Introducing strong native PHP types

Today, after around a month of hacking, I’m pleased to announce my attempt at addressing PHP’s often-criticised weak type system. Some things you may want to know before reading any further:

There is much debate over whether PHP should be strong vs. weakly typed. There are many advocates for a weak / dynamic approach, indeed some would argue that it’s one of PHP’s most attractive features. I am not entering this debate, rather, I’m providing an option for those who want the strong variety. If you prefer weakly-typed PHP, that’s cool with me.
This project is a very much an experiment. Despite having around 150 tests, I haven’t actually used it in production. Nor have I put it through any form of performance testing… if anyone is interested in doing that, please share the results as I’d be very curious to see the outcome!
Technically, the article title is a little misleading. While the package does enforce strong types for strings, integers etc, the package actually uses class wrappers to enforce type strength. In other words, this isn’t a PHP extension or custom version of PHP itself.

You can find the package here (as well as on Packagist):
Okay, with that said, let’s dig into things.


PHP has been moving toward a strongly-typed ethos for some time. As of PHP 7.4, we now have strongly-typed class properties, method parameters and return types. However, the main item that is missing, is types within methods. That may come in a future version, however the underlying issue of type coercion is (or at least, is for now) not being addressed.

For those unaware, type coercion is when PHP attempts to ‘massage’ a data type into another one, sometimes with strange results e.g. floatval(“a1.5") == 0.0

For example, while you can use toNullable(); // NullableStringType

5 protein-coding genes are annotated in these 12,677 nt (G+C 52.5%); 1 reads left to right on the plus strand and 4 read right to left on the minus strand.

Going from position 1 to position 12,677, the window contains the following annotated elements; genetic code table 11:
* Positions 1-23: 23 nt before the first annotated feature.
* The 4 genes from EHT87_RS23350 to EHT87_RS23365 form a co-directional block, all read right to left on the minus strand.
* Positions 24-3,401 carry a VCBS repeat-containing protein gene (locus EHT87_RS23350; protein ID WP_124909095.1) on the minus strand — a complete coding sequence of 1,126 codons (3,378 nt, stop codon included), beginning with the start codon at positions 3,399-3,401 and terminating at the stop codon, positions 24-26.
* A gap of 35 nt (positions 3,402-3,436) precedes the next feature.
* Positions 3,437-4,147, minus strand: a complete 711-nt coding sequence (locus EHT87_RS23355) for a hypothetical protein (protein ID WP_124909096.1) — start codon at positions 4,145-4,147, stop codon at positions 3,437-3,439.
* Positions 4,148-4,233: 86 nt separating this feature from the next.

NullableStringType::make(‘hello’)->toNonNullable(); // StringType

NullableStringType::make(null)->toNonNullable(); // Throws exception

Extracting values

At some point, you will likely want to retrieve the underlying value within the object. You can do this using the value method:
StringType::from(‘hello’)->value(); // ‘hello’

Each of the types also implements PHP’s magic __toString method, allowing you to skip using the value method in certain situations, e.g using commands like var_dump. In these instances, null values will be rendered as the string ‘null’, while all other values will be passed through the strval method.
If you wish to retrieve the object’s value as a different data type, you can use the to methods to perform a conversion first:
StringType::from(‘1.5’)->toString(); // ‘1.5’

StringType::from(‘1.5’)->toInteger(); // 2

StringType::from(‘1.5’)->toFloat(); // 1.5

StringType::from(‘1.5’)->toBoolean(); // true

As with the conversion methods discussed earlier, the package attempts to address some of PHP’s quirks when converting to native types. See the readme to learn more about what happens under the hood.

When working with nullable types, the object will automatically fall back to defaults when the value is null. These are pre-set to ”, 0, 0.0 or false for string, int, float and bool respectively, however you can change the default by supplying an alternate value as a method parameter:
NullableStringType::from(null)->toString(); // ”

NullableStringType::from(null)->toString(‘test’); // ‘test’

NullableStringType::from(null)->toFloat(1.5); // 1.5

NullableStringType::from(null)->toBoolean(true); // true

NullableStringType::from(null)->toInteger(57); // 57

NOTE : If you override the default, the value must be of a matching type e.g. 1.5 for a float, otherwise an exception will be thrown.

Can I get some helpers?

The package includes some useful helper methods to create instances of the types. The helpers will attempt to create the types directly using the make factories. If that fails, they will attempt to perform a conversion using the from factories. If that also fails, an exception will be thrown.